One of the biggest threats to food security the world currently faces is neoliberalism. It’s logic, which has become status quo over the past 70 years and valorizes global ‘free market’ capitalism, is made manifest through economic policies that facilitate privatization, deregulation, and cuts to social spending, as well as a discourse that promotes competition, individualism, and self-commodification. Despite rarely being criticized, or even mentioned, by state officials and mainstream media, neoliberal programs and practices continue to give rise to unprecedented levels of poverty, hunger, and suffering. The consequences of neoliberalism are so acutely visceral that the Zapatistas called the 21st century’s most highly lauded free-trade policy, NAFTA, a ‘death certificate’ for Indigenous people.[1] This is because economic liberalization meant that imported commodities (e.g., subsidized corn from the U.S.) would flood Mexican markets, devalue the products of peasant farmers, and lead to widespread food insecurity. As a response, the Zapatista Army of National Liberation (EZLN), primarily Indigenous peasants themselves, led an armed insurrection in Chiapas, Mexico on January 1, 1994 — the day NAFTA went into effect.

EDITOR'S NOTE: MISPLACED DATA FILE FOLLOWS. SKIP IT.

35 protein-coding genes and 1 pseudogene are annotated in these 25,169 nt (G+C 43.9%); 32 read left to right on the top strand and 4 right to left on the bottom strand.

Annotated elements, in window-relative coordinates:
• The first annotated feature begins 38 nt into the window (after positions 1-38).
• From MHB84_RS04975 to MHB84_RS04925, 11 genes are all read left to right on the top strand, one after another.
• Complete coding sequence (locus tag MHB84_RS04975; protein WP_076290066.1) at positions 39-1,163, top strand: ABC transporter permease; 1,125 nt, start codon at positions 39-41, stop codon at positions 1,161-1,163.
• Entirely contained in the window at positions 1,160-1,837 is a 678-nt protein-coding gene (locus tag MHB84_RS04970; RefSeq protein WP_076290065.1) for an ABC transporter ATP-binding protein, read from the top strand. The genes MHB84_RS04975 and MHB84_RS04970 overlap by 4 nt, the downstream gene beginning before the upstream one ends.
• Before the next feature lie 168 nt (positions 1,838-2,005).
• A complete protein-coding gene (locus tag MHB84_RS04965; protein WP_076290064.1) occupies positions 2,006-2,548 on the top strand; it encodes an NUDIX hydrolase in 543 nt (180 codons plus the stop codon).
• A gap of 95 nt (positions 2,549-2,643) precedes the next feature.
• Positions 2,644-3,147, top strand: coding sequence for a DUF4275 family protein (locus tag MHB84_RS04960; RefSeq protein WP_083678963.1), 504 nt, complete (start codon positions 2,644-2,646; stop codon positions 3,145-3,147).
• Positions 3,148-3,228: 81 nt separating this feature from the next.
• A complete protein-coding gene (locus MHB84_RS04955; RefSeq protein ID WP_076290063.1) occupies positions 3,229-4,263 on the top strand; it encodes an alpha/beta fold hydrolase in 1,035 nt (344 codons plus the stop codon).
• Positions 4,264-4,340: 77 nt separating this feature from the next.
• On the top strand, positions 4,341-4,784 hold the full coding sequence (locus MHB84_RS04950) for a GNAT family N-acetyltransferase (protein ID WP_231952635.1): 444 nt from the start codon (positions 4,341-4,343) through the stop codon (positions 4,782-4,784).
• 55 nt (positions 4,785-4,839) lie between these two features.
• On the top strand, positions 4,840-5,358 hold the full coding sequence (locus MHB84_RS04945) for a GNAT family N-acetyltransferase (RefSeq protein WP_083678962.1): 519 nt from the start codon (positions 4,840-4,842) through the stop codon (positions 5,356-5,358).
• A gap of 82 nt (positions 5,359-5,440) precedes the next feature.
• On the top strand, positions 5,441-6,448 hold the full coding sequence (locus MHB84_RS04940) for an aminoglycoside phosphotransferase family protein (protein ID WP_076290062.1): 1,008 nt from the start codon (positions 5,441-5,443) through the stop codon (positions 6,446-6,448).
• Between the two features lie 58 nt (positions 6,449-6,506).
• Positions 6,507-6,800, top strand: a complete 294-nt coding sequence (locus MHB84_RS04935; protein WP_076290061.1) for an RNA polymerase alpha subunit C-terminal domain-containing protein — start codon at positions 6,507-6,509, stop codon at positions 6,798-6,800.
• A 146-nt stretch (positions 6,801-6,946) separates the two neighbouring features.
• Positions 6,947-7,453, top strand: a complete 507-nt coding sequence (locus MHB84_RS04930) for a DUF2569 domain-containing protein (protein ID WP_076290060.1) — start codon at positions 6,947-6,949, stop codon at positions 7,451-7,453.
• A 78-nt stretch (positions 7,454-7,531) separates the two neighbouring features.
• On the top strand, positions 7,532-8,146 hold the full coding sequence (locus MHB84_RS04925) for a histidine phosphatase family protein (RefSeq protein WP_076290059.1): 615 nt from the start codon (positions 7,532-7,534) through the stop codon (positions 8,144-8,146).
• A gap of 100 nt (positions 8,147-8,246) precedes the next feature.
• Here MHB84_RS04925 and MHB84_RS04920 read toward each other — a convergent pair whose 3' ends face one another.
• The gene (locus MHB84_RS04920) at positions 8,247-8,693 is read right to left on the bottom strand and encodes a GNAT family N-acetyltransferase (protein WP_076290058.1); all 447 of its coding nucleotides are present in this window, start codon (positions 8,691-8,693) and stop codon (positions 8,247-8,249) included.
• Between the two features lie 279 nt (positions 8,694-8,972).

The Zapatistas, primarily Indigenous Ch’ol, Tzeltal, Tzotzil, Tojolobal, Mam, and Zoque rebels, were rising up against 500 years of colonial oppression. For this piece, I draw from my experiences learning from them, not ‘researching’ them. Importantly, I neither speak for the Zapatistas nor do my words do them justice. In a sense, then, this piece is nothing other than a modest ‘suggestion’ that the Zapatistas may offer us some ideas about solutions to the problems of the food systems we find ourselves in.

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What is Cultural Appropriation?

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By Pegi Eyers, Stone Circle Press